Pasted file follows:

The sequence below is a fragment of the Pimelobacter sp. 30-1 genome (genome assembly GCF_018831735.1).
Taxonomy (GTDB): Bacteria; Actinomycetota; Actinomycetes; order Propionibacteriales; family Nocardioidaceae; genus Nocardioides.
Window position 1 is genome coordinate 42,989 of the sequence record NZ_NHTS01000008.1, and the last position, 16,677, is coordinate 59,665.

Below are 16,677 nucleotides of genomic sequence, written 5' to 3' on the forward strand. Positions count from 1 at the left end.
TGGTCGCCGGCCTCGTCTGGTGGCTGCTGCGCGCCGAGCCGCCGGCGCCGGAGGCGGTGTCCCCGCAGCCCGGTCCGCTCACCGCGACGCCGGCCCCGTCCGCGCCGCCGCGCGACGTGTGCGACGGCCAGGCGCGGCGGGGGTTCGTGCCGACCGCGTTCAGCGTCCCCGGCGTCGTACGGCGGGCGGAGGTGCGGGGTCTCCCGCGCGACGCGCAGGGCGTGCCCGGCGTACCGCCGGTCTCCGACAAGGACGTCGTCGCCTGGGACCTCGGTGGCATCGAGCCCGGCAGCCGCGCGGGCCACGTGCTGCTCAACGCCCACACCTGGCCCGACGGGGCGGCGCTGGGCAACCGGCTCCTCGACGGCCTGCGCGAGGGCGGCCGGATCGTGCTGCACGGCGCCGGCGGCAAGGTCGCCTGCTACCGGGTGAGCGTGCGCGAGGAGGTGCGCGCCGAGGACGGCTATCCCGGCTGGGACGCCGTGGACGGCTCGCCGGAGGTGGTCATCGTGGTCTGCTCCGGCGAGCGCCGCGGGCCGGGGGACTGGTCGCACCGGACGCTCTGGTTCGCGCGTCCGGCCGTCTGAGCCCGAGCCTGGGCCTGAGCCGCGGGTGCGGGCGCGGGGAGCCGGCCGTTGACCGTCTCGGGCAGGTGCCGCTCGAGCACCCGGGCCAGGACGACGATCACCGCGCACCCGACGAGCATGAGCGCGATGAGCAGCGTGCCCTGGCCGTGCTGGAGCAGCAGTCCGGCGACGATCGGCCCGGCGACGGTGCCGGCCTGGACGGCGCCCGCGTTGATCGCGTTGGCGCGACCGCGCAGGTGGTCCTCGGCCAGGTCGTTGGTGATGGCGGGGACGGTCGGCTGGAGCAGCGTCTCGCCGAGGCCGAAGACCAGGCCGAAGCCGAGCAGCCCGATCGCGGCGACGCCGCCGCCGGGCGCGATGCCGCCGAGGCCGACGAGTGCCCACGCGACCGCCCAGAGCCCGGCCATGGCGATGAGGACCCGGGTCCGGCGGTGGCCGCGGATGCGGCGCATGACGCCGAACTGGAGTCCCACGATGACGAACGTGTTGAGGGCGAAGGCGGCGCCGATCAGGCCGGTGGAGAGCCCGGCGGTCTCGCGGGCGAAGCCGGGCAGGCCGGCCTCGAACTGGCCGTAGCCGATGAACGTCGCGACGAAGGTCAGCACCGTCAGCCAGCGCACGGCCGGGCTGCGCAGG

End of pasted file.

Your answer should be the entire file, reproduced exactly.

The sequence below is a fragment of the Pimelobacter sp. 30-1 genome (genome assembly GCF_018831735.1).
Taxonomy (GTDB): Bacteria; Actinomycetota; Actinomycetes; order Propionibacteriales; family Nocardioidaceae; genus Nocardioides.
Window position 1 is genome coordinate 42,989 of the sequence record NZ_NHTS01000008.1, and the last position, 16,677, is coordinate 59,665.

Below are 16,677 nucleotides of genomic sequence, written 5' to 3' on the forward strand. Positions count from 1 at the left end.
TGGTCGCCGGCCTCGTCTGGTGGCTGCTGCGCGCCGAGCCGCCGGCGCCGGAGGCGGTGTCCCCGCAGCCCGGTCCGCTCACCGCGACGCCGGCCCCGTCCGCGCCGCCGCGCGACGTGTGCGACGGCCAGGCGCGGCGGGGGTTCGTGCCGACCGCGTTCAGCGTCCCCGGCGTCGTACGGCGGGCGGAGGTGCGGGGTCTCCCGCGCGACGCGCAGGGCGTGCCCGGCGTACCGCCGGTCTCCGACAAGGACGTCGTCGCCTGGGACCTCGGTGGCATCGAGCCCGGCAGCCGCGCGGGCCACGTGCTGCTCAACGCCCACACCTGGCCCGACGGGGCGGCGCTGGGCAACCGGCTCCTCGACGGCCTGCGCGAGGGCGGCCGGATCGTGCTGCACGGCGCCGGCGGCAAGGTCGCCTGCTACCGGGTGAGCGTGCGCGAGGAGGTGCGCGCCGAGGACGGCTATCCCGGCTGGGACGCCGTGGACGGCTCGCCGGAGGTGGTCATCGTGGTCTGCTCCGGCGAGCGCCGCGGGCCGGGGGACTGGTCGCACCGGACGCTCTGGTTCGCGCGTCCGGCCGTCTGAGCCCGAGCCTGGGCCTGAGCCGCGGGTGCGGGCGCGGGGAGCCGGCCGTTGACCGTCTCGGGCAGGTGCCGCTCGAGCACCCGGGCCAGGACGACGATCACCGCGCACCCGACGAGCATGAGCGCGATGAGCAGCGTGCCCTGGCCGTGCTGGAGCAGCAGTCCGGCGACGATCGGCCCGGCGACGGTGCCGGCCTGGACGGCGCCCGCGTTGATCGCGTTGGCGCGACCGCGCAGGTGGTCCTCGGCCAGGTCGTTGGTGATGGCGGGGACGGTCGGCTGGAGCAGCGTCTCGCCGAGGCCGAAGACCAGGCCGAAGCCGAGCAGCCCGATCGCGGCGACGCCGCCGCCGGGCGCGATGCCGCCGAGGCCGACGAGTGCCCACGCGACCGCCCAGAGCCCGGCCATGGCGATGAGGACCCGGGTCCGGCGGTGGCCGCGGATGCGGCGCATGACGCCGAACTGGAGTCCCACGATGACGAACGTGTTGAGGGCGAAGGCGGCGCCGATCAGGCCGGTGGAGAGCCCGGCGGTCTCGCGGGCGAAGCCGGGCAGGCCGGCCTCGAACTGGCCGTAGCCGATGAACGTCGCGACGAAGGTCAGCACCGTCAGCCAGCGCACGGCCGGGCTGCGCAGG